The price of fame
We quickly start to veer back to career goals. So would he put ‘global success’ forward as one of his New Year’s Resolutions? Apparently not.
‘Thing is,’ he confesses, ‘I say that, but I don’t want to be famous.’ This might be a bit of a problem. When you’ve written four bestselling books, spent 31 weeks at number one in the UK DVD charts and have been responsible for a 25% increase in UK broccoli sales, you’re going to be in the spotlight.
And one of the most recognised men in Britain has just told me he doesn’t want to be famous.
In fact, Joe has just flown in from LA where he has had his first negative experience with the tabloids.
‘I got papped in Santa Monica, and it’s really weird that someone’s following you round taking photos of you. I want to be successful, but I don’t want the fame that comes with it. I’m not trying to be a celebrity. They followed us around for an hour.’
To make him even more tempting to the lurking paparazzi, his girlfriend is former Page 3 model Rosie Jones.
Joe famously doesn’t like talking about his private life, artfully dodging questions on the likes of Loose Women, Good Morning Britain and pretty much anyone else who asks. But since we follow so much of Joe’s life online already, perhaps it’s only natural we want to know about his relationships, too?
‘I’m quite shy. I don’t really want to talk about that. I’m a bit more relaxed about it now, but we don’t share stuff on social media together because it’s our private stuff. We have nice photos together, but I don’t feel the need to be like… “look how happy I am”. That, for me, is private.’
If the global domination he mentioned earlier happens, I suggest that level of intrusion will come with the territory. ‘Who knows, maybe I’ll just stick to the UK,’ he says.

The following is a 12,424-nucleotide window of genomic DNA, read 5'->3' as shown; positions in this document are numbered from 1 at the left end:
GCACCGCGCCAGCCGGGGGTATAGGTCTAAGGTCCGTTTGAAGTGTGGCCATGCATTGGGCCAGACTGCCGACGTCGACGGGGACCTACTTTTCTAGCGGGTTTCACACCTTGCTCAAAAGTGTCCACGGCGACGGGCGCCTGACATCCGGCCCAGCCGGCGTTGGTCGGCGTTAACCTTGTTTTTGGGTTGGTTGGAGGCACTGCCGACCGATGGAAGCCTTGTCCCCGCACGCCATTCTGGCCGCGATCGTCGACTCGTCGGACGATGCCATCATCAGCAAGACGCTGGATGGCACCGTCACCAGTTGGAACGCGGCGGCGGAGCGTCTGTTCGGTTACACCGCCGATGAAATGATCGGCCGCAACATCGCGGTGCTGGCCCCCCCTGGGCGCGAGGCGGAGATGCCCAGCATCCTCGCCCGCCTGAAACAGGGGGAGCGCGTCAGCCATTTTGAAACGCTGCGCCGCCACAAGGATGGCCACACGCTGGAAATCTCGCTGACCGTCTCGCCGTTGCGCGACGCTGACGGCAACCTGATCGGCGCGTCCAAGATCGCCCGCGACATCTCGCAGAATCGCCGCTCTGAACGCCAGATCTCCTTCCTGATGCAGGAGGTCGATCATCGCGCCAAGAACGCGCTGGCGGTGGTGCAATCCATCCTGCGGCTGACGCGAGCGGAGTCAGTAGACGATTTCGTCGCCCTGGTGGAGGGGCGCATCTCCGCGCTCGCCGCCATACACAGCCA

Wherever he concentrates his time, it seems Joe is going to be well-known for quite a while. It’s easy to be a little cynical about a Snapchat-phenomenon who has an eight-book deal but is ‘not a massive book reader’.
But he is the proud author of the UK’s biggest selling diet books of all time. His latest, The Fat-Loss Plan, came out on Boxing Day and is predictably selling by the bucketload. In his own way, he is changing the lives and shapes of thousands of people and his philosophy about both diet and exercise is to keep it simple.
‘People try to change too much at once and it never works,’ he says. ‘I believe in home workouts; 15 minutes a day, in my opinion, is more effective than one hour a week.’
Stress? What stress?
As we start to wrap up, I’m still wondering about the unceasing demands of keeping so many millions of social media followers satisfied on an hourly basis. It must be never-ending. I ask Joe about other de-stressing techniques, like yoga.
‘I started doing Vinyasa Flow. I love the physicality of it but when they go spiritual, some of these yoga teachers are really into their spirituality. I feel like they are always saying, “let go of your stress and anxiety and your troubles”.
But I’m really not troubled, I’m fine, I’m really happy. I’ve got a lovely girlfriend, I’m actually really, really happy.’
The Fat-Loss Plan: 100 Quick and Easy Recipes with Workouts by Joe Wicks is published by Bluebird (£16.99). Joe’s latest DVD, Lean in 15: Workouts, is out now (£19.99, Universal)
Joe by numbers
1.9 million: The number of Insta followers he has now, the highest UK fitness influencer, 21st in the world
42,000: The number of Insta followers he had when he signed his first book deal in 2014.
12 million: The amount (in pounds) Joe is estimated to have earned last year
111,830: The number of copies of Lean In 15 sold in its first week, making it the fastest selling diet book ever
25 per cent: The increase in tenderstem broccoli sales attributed to Joe by one major producer
Read more: Joe Wick’s 4 tips to getting healthier and happier